The tenants of two adjacent apartment buildings on Sterling Place in Crown Heights have launched a rent strike in protest of egregious living conditions and neglect from their landlord, five months after their next-door neighbors launched their own strike on similar grounds.
Residents of 1402 and 1408 Sterling Place, between Schenectady and Utica avenues, plan to withhold their rent checks to their landlord, Chestnut Holdings, in protest of what they say is the property manager’s extreme dereliction of responsibility for basic maintenance, leaving their residence looking like a “slum.”
“When they want their rent, when do they want it? They want it now,” said state Sen. Zellnor Myrie at a strike-launch rally in front of the decrepit dwellings on Saturday, April 23. “So when we want justice, when we want repairs, when we want basic decency, we demand that we get it now.”
Indeed, June Walters, a tenant at 1408 Sterling for over 40 years, says that when she asks the landlord a question about paying her rent, she gets a prompt answer. But any inquiry related to a repair seems to disappear into the ether. Most appallingly, she says that she lived without a working refrigerator for three years, with Chestnut consistently ignoring her pleas for a new fridge, even after she called 311 repeatedly.
The consequences of Chestnut’s disregard included Walters going into diabetic shock when she had nowhere cold to store her medications. “Oh God, forget about food,” she told Brooklyn Paper. “Food, it becomes numb. I eat the food, I put it in the fridge, never knowing that it is really damaging me.”
Walters eventually borrowed a cooler and a portable freezer, and, after three years of neglect, finally caved and bought her own refrigerator. She sent a copy of the receipt to the landlord and has heard bupkes from them, even now, she said. “I’m not getting back my money,” she said.
Intra-apartment maintenance isn’t the only area of grievance: the management company also doesn’t do building-wide repairs and sanitation, residents allege.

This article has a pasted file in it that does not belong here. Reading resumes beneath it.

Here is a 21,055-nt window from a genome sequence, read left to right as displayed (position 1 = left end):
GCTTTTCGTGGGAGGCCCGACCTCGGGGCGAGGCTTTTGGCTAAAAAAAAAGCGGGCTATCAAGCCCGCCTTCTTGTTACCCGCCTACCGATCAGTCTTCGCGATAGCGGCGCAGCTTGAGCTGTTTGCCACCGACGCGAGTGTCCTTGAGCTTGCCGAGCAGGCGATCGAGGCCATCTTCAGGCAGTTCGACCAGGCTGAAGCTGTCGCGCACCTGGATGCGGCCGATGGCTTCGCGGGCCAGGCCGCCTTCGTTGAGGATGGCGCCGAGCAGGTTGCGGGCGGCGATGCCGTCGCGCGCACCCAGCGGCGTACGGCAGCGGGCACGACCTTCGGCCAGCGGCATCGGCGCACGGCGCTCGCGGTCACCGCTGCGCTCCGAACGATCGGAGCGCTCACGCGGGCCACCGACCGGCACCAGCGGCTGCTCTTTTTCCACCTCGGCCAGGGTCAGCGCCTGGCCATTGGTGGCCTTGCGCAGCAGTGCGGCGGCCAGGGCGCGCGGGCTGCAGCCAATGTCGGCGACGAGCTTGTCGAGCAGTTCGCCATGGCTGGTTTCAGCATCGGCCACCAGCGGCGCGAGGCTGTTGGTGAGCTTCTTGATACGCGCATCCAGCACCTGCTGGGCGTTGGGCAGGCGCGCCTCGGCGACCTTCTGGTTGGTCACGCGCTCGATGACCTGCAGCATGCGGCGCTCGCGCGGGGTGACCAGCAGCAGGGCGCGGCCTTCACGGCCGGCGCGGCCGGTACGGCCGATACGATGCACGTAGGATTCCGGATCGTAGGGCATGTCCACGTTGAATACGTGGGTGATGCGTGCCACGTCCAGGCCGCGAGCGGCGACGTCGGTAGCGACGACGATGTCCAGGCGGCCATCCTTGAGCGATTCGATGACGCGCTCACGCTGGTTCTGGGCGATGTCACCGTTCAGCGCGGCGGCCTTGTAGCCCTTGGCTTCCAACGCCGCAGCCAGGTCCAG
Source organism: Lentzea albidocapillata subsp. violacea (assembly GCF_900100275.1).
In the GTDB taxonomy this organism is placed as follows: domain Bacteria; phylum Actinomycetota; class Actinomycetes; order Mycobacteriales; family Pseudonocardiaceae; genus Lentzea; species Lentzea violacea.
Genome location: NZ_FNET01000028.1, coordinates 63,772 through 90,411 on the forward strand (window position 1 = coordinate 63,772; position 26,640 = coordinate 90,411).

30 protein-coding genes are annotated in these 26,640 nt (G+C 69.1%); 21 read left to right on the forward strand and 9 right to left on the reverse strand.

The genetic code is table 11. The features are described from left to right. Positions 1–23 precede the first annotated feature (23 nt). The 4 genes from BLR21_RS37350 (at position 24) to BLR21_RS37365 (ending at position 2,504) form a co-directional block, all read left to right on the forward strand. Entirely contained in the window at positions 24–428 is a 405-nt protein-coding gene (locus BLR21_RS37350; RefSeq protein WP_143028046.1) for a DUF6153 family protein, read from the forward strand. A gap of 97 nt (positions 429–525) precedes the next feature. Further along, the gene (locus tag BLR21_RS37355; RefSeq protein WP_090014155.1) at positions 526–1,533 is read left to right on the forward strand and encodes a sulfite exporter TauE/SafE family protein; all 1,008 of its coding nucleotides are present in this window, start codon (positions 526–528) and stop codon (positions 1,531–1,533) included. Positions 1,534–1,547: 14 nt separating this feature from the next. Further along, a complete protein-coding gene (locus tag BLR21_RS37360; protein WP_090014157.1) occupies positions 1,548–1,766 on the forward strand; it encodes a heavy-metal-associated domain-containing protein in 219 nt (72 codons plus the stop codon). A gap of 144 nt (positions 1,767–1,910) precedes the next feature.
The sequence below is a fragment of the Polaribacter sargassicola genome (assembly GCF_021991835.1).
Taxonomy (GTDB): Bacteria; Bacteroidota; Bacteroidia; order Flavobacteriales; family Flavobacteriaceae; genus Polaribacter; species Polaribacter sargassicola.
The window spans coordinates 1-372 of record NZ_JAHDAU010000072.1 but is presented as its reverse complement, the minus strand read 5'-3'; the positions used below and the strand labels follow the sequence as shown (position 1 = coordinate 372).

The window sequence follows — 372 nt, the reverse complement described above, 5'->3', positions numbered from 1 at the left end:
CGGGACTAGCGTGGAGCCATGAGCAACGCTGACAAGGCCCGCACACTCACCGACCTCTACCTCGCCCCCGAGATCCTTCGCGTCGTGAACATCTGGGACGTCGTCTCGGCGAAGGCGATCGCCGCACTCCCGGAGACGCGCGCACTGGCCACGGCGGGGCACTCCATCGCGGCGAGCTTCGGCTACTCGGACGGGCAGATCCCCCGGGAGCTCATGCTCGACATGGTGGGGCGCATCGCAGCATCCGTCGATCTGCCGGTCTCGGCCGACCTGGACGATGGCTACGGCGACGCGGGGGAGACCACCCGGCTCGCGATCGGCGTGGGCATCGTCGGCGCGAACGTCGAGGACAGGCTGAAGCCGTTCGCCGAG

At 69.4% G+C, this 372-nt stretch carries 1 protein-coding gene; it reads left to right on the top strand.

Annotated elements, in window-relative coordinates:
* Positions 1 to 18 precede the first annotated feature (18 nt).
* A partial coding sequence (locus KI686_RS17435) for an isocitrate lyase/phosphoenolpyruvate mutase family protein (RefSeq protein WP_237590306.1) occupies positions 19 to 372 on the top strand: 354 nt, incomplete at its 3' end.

“We have rats, we have squirrels,” Walters said. “But what happened, we as people, we used to fix the building ourselves. We did our own mopping. Handypeople, they do their things themselves because they want it to be livable.”
Now, Walters is joining her fellow tenants in withholding her $1,100 monthly rent check to the landlord until the management company starts providing basic, consistent maintenance. They were inspired by their next-door neighbors at 1392 Sterling Place, who have been on a rent strike of their own since November under parallel pretenses — 1402 and 1408 tenants contacted Housing Organizers for People Empowerment (HOPE), the group facilitating 1392’s strike, and expressed interest in an action of their own.
The experience at 1392, however, suggests that the new strikers will weather months of severe hardship going forward, even in relation to the neglect they’ve experienced already. Five months into their rent strike, the property manager at 1392, Iris Holdings, has completely given up even the pretense of maintaining the building, residents say, and now believes their primary duty is to harass and threaten the tenants.
Still, tenants are soldiering on in pursuit of justice, refusing to accept the obscene conditions foisted upon them. Amber Oilett, a 12-year resident at 1392 — 11 of them with her daughter — cannot enjoy a nice, relaxing shower in her bathroom because it leaks to the unit beneath her. She could, however, take one in her kitchen if she wants: two massive holes in the ceiling leak precipitously when it rains, including right above her stove.
“When it rains, we can’t cook,” Oilett said. “We just eat cereal.”